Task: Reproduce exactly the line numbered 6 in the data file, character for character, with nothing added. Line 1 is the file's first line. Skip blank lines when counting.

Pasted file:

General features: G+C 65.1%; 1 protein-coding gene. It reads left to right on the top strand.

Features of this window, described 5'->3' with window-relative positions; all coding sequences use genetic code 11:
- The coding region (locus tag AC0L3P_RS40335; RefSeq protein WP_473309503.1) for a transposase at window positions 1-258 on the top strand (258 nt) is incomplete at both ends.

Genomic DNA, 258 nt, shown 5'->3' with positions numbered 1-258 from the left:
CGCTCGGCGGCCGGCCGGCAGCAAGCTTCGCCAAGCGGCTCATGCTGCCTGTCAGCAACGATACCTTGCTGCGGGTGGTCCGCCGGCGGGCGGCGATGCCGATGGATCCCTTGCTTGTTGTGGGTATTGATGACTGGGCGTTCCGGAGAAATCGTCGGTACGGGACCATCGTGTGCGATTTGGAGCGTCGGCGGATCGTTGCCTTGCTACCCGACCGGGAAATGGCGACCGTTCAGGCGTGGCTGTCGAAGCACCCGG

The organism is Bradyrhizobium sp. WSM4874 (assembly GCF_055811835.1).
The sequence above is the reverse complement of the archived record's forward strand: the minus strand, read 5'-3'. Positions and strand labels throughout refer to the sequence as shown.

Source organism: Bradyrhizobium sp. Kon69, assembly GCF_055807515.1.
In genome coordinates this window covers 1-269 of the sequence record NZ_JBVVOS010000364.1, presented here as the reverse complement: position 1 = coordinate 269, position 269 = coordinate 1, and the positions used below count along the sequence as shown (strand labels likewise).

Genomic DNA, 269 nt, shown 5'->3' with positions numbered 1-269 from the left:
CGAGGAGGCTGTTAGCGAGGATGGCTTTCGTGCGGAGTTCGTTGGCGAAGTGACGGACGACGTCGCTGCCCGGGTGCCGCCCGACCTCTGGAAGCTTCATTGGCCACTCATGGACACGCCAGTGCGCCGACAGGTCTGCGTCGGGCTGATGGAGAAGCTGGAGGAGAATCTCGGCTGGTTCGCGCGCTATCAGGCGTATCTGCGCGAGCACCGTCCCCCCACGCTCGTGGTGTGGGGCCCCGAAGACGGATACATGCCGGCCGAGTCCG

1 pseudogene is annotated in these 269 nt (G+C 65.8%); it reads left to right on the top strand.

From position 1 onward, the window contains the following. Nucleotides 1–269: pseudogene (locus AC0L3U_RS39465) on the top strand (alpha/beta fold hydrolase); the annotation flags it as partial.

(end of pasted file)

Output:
The organism is Bradyrhizobium sp. WSM4874 (assembly GCF_055811835.1).